burden of proving his lack of residual functional capacity.
Id.; Jordon v. Comm'r of Soc. Sec., 548
F.3d 417, 423 (6th Cir. 2008).
outset of this case, the ALJ determined that Mr. Buck meets
the insured status requirements of the Social Security Act
through March 30, 2015. [Tr. 13, 15]; see also 20
C.F.R. § 404.131. Then at step one, the ALJ found Buck
had not engaged in substantial gainful activity since July 1,
2012, his alleged disability onset date. [Tr. 15.] At step
two, the ALJ found Buck to suffer from the severe impairments
of depression, lumbar degenerative disc disease, spinal
degenerative changes, and radiculopathy. [Tr. 15.] At step
three, the ALJ determined Buck's combination of
impairments did not meet or medically equal one of the listed
impairments in 20 C.F.R. Part 404 or Part 416. [Id.]
Before moving on to step four, the ALJ considered the entire
record and determined Buck possessed the residual functional
capacity to perform sedentary work as defined in 20 C.F.R.
§§ 404.1567(a) and 416.967(a), with certain
limitations described as follows:
[L]imited to low stress unskilled work without high
production demands; no more than simple, routine, repetitive
tasks with simple instructions; no interactions with the
public; and only minimal or indirect contact with others at
[Tr. 17.] After explaining how he determined Buck's RFC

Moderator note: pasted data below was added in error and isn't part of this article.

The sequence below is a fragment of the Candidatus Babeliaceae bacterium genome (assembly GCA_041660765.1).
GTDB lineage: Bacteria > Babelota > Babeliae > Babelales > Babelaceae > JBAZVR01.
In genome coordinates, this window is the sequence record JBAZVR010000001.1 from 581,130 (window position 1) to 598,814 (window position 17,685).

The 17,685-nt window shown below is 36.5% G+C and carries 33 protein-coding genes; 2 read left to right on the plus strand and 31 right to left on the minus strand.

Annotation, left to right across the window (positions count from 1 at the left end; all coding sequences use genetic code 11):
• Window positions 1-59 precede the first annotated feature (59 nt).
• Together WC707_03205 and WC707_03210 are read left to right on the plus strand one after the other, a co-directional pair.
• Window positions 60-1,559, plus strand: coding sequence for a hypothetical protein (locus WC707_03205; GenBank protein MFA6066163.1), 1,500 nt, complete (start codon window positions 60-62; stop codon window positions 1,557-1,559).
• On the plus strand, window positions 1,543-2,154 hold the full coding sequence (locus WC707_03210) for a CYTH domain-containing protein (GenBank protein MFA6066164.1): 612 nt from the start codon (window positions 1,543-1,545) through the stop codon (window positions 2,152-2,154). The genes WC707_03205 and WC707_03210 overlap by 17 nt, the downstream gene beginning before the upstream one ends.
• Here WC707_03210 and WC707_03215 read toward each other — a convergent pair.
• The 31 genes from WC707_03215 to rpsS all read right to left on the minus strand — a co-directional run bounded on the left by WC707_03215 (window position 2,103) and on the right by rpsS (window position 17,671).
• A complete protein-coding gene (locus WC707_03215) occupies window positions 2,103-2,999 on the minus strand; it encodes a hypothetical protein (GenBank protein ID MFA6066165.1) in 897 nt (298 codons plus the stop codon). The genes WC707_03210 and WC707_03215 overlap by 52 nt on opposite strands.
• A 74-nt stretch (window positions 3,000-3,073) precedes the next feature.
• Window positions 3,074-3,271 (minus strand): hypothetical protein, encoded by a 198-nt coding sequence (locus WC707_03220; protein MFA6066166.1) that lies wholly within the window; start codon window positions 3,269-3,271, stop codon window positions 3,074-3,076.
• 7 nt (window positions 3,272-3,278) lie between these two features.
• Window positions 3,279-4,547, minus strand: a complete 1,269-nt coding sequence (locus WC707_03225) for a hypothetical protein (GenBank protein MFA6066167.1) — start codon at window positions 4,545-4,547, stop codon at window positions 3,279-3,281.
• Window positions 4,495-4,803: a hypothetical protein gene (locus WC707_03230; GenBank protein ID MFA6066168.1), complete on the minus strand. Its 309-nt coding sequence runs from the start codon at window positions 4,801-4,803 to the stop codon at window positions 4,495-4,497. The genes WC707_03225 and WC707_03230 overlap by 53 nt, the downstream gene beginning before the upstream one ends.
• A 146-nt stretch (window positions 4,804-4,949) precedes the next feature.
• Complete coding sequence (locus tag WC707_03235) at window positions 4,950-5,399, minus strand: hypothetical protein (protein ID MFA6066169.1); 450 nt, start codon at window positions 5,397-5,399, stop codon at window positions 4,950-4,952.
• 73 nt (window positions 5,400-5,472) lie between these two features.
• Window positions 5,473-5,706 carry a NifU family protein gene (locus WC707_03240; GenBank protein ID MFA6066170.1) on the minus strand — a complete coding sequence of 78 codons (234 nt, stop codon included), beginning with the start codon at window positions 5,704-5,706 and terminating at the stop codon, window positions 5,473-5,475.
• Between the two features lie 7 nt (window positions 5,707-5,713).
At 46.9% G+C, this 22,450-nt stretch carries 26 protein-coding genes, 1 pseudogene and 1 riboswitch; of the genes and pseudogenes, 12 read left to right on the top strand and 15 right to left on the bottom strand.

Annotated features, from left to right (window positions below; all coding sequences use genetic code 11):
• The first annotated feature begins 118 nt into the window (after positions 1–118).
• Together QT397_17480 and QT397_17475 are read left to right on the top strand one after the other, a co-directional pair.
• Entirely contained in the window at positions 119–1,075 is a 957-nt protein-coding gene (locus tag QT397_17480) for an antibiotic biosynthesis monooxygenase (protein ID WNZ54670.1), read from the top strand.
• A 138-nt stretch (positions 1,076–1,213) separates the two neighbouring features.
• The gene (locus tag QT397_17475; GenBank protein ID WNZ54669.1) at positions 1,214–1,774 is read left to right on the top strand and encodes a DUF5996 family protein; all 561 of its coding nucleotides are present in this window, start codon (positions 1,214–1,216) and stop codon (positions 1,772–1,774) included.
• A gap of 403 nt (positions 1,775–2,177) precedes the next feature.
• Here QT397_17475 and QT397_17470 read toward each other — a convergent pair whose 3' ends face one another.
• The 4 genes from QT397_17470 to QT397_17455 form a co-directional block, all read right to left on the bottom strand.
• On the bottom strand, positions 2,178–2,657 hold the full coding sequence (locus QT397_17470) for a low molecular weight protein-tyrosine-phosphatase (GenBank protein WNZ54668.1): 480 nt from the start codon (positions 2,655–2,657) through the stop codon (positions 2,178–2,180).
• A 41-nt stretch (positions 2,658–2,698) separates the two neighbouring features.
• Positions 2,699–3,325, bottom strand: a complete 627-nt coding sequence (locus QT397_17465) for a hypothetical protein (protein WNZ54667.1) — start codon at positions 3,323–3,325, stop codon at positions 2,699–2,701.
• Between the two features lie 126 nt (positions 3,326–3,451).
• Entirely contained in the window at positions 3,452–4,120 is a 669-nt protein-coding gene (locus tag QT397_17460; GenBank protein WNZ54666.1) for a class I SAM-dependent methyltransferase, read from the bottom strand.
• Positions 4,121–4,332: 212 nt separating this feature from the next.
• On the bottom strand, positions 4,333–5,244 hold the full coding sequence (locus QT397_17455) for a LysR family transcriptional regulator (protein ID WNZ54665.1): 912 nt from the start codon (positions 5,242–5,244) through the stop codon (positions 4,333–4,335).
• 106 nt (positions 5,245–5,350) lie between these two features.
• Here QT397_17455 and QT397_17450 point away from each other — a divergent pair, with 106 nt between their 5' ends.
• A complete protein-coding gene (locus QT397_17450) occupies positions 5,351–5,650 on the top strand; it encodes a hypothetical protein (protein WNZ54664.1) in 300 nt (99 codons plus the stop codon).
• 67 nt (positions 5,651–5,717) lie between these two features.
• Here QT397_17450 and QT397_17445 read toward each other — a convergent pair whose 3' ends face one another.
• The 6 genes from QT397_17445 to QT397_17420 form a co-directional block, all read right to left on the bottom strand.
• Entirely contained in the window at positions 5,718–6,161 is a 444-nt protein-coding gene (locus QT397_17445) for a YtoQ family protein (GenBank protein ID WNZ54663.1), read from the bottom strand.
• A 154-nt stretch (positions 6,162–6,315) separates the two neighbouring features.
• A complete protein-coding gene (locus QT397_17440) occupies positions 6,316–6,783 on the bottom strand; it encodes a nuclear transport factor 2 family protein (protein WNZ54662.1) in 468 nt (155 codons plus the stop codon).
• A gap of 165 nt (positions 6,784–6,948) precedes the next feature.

[Tr. 17-20], the ALJ found at step four that, based on this
RFC, Buck is unable to perform past relevant work. [Tr. 21.]
Even in light of this finding, the ALJ found that, following
the vocational expert's testimony, due to the Buck's
relatively young age, English language ability, education,
RFC, and work experience, there are a significant number of
jobs in the national economy that Buck can perform.
[Id.] Accordingly, the ALJ concluded that Buck could
successfully adjust to other work and that Buck was not
disabled under 20 C.F.R. §§ 404.1520(g) or
416.920(g). [Tr. 21-22.] Since the Appeals Council declined
to review the ALJ's decision, the ALJ's opinion
serves as the Commissioner's final decision.
[See Tr. 1-3.] Buck now seeks judicial review in
Court's review is generally limited to whether there is
substantial evidence in the record to support the ALJ's
decision. 42 U.S.C. § 405(g); Wright v.
Massanari, 321 F.3d 611, 614 (6th Cir. 2003);
Shelman v. Heckler, 821 F.2d 316, 319-20 (6th Cir.
1987). “Substantial evidence” is “more than
a scintilla of evidence but less than a preponderance; it is
such relevant evidence as a reasonable mind might accept as
adequate to support a conclusion.” Cutlip v.
Sec'y of Health & Human Servs., 25 F.3d 284, 286
(6th Cir. 1994) (citing Richardson v. Perales, 402
U.S. 389, 401 (1971)). The substantial evidence standard
“presupposes that there is a zone of choice within
which [administrative] decision makers can go either way,
without interference by the courts.” Mullen v.
Bowen, 800 F.2d 535, 545 (6th Cir. 1986) (quoting
Baker v. Heckler, 730 F.2d 1147, 1150 (8th Cir.
determine whether substantial evidence exists, courts must
examine the record as a whole. Cutlip, 25 F.3d at
286 (citing Kirk v. Sec'y of Health & Human
Servs., 667 F.2d 524, 535 (6th Cir. 1981), cert.
denied, 461 U.S. 957 (1983)). However, a reviewing court
may not conduct a de novo review, resolve conflicts
in the evidence, or make credibility determinations.
Ulman v. Comm'r of Soc. Sec., 693 F.3d 709, 713
(6th Cir. 2012); see also Bradley v. Sec'y of Health
& Human Servs., 862 F.2d 1224, 1228 (6th Cir. 1988).
Rather, if the Commissioner's decision is supported by
substantial evidence, it must be affirmed even if the
reviewing court would decide the matter differently, and even
if substantial evidence also ...